A South Surrey woman who, 10 years ago, survived breast cancer and who, just this month, was relieved to learn that the implants she received shortly after have not left her with a new cancer to fight, is to share her story of resilience at a limited-capacity event tonight (Oct. 25) in Langley.
Lynda Simpson said she is one of five women lined up to speak at the Sandman hotel as part of a “whispers-to-warriors” themed talk to mark graduation from a public-speaking program.
“The challenges that we have had and how we’ve overcome them,” Simpson explained of the theme.
And while Simpson had no shortage of life experiences to draw from for her time at the microphone, she said she chose to focus on her breast-cancer journey, given the timeliness of the issue: earlier this year, Health Canada suspended the licences for manufacturer Allergan’s Biocell textured breast implants due to a “rare but serious” risk of breast implant-associated anaplastic large-cell lymphoma (BIA-ALCL).
The “macro-textured” devices are the same ones used in Simpson’s reconstructive surgery in 2010, after she underwent a double-mastectomy that was triggered by the discovery of a tumour in her left breast.
She had the implants removed on Sept. 4, but said while her own story took a positive turn with the news that she does not have BIA-ALCL – confirmed through a test for the antigen CD30 – she suspects there are many more stories to come; that the impact of the implants is wider than is being officially acknowledged.
“They’re just saying if you become symptomatic, maybe go see a doctor,” she said.
“Well, hello – by the time you become symptomatic, you likely have the lymphoma. But they’re telling us it’s rare.
“Part of the reason I’m speaking with (Peace Arch News)… we’re just at the beginning of this cancer being recognized after these implants have been in our body for so many years.”
Simpson noted her first surgeon told her the risk of developing it was one in 30,000. Her last surgeon “said it was more like one in two,” because the implants she had were “the worst of the worst.”
“I think it’s kind of premature to say that it’s a rare cancer, because it’s just really starting to be recognized.”
PAN first met with Simpson shortly after she received her breast-cancer diagnosis. A White Rock resident at that time, the probation officer approached the newspaper after discovering an apparent mistake that resulted in a six-month delay in her diagnosis.
Her road over the years since has been a rocky one, as she navigated recovery, returning to work and a series of eight more operations. Those, beginning in 2012, included one to remove her ovaries and Fallopian tubes, and another, after her hysterectomy, to deal with a hematoma in her abdomen the size of an ostrich egg.
Much of the past three years has been about trying to figure out what was behind symptoms that resulted in Simpson having to take disability leave from her corrections career.
“By 2016 in the summer, I couldn’t keep my eyes open at work,” she told PAN. “My cognitive dysfunction was such, my memory was so impaired, I couldn’t retain information I was reading, and I ended up off work.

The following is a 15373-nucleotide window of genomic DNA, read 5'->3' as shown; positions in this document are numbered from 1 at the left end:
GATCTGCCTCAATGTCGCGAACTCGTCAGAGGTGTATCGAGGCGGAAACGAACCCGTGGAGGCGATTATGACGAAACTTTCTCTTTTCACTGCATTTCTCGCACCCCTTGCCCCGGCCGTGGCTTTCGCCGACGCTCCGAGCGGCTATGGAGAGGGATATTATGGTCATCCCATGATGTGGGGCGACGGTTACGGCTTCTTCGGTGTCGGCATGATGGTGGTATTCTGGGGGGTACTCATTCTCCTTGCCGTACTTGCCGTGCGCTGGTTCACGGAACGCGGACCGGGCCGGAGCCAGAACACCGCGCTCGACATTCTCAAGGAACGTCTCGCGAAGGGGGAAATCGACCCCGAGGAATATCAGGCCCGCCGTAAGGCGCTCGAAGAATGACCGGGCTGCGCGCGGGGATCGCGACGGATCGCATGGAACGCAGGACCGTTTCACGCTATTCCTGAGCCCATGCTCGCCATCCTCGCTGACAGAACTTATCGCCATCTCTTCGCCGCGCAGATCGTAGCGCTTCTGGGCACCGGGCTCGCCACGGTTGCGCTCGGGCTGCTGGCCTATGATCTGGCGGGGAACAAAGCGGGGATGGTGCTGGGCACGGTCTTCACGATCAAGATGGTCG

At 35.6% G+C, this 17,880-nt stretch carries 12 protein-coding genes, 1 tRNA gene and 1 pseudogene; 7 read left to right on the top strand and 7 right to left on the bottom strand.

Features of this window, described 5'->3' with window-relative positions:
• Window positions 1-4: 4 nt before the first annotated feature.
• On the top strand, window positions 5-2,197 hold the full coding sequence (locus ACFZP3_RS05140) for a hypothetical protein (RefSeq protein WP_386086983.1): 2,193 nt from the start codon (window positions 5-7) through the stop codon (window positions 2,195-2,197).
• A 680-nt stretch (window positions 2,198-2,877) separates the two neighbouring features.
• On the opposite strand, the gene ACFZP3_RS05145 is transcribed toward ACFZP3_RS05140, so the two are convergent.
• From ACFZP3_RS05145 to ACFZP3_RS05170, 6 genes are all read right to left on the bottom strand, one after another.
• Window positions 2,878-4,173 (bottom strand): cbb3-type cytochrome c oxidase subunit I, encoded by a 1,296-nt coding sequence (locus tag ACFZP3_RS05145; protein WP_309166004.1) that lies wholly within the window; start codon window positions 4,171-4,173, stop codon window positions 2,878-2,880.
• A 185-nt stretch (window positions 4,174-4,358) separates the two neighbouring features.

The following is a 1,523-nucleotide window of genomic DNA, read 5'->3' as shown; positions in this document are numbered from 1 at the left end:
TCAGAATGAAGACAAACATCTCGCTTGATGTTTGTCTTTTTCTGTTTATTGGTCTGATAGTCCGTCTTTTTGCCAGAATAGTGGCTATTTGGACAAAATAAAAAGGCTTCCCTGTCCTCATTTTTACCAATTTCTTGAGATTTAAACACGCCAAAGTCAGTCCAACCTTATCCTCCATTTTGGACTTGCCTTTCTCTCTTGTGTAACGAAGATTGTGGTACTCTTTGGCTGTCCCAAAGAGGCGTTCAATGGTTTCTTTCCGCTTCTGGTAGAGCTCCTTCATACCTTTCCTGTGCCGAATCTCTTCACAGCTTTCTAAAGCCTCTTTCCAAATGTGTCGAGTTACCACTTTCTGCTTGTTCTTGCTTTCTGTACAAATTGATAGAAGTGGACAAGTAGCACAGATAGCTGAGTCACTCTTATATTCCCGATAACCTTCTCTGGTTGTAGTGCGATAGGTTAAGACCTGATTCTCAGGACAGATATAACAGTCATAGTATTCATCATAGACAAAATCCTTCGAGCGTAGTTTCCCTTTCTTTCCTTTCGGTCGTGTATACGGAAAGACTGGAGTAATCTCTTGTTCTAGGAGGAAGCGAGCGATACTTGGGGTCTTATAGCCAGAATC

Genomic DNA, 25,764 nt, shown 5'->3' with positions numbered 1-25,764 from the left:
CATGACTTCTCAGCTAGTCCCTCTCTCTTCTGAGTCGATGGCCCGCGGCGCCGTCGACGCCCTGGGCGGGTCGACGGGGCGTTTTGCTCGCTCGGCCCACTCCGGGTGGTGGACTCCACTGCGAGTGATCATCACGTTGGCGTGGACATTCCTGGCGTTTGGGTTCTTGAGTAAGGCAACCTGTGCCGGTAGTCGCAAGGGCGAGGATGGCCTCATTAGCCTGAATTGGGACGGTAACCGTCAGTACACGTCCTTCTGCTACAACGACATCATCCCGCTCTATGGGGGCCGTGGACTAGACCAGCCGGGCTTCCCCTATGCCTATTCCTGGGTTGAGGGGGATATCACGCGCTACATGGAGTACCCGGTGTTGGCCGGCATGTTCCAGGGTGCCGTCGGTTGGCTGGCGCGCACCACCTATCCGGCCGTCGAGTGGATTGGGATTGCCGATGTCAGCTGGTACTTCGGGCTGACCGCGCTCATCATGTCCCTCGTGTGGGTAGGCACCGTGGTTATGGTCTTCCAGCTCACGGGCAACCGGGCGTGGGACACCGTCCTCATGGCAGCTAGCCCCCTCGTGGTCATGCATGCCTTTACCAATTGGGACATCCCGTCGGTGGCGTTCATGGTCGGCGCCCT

“Here I am three years later, still not working, because I never got better.”
It was after figuring out breast-implant illness was at the root of her issues that Simpson discovered she had been reconstructed with the Allergen implants.
Then came the fight to convince the health ministry to pay for their removal – a fight that ended with Simpson fundraising to pay to have the procedure done privately.
She said she found out two weeks after the explant – done on the anniversary of her own mother’s death from breast cancer – that a test for the CD30, a marker for lymphoma cells, was not ordered.
“They were supposed to test for the breast-implant associated lymphoma,” she told PAN shortly after discovering the missed step.
“The million-dollar question is whether they still have my tissue to do it.”
Fortunately for Simpson, the necessary tissue samples from her removed implant capsules – the natural scar tissue that forms around the implants and is “where the lymphoma lies” – were still at the lab and the CD30 testing was eventually done, with results that brought great relief.
Five weeks post-op, Simpson wasn’t sure how she’d pack her story into the 15-minute slot she has tonight, but said her reason for doing it is not just to tell people she’s had cancer. She hopes it also gets women who are considering breast implants to think twice; to consider all of the potential costs.
“Particularly in a culture where so much value is placed on perfection and our looks, and what it means to be female,” she said. “The choice of going flat is a hard one. I had these breast implants put in, but at what cost?”
The Sandman event “really is about women coming together and sharing their stories, whatever that story may be, to help,” she said.
“It’s basically about service, because in telling our stories, we can turn around and help others. There’s a lot of powerful, powerful stories out there, and so many people don’t share them, out of shame or whatever.
“So this is about all coming together and empowering each other.
“If it can save one life, then it’s worth speaking out.”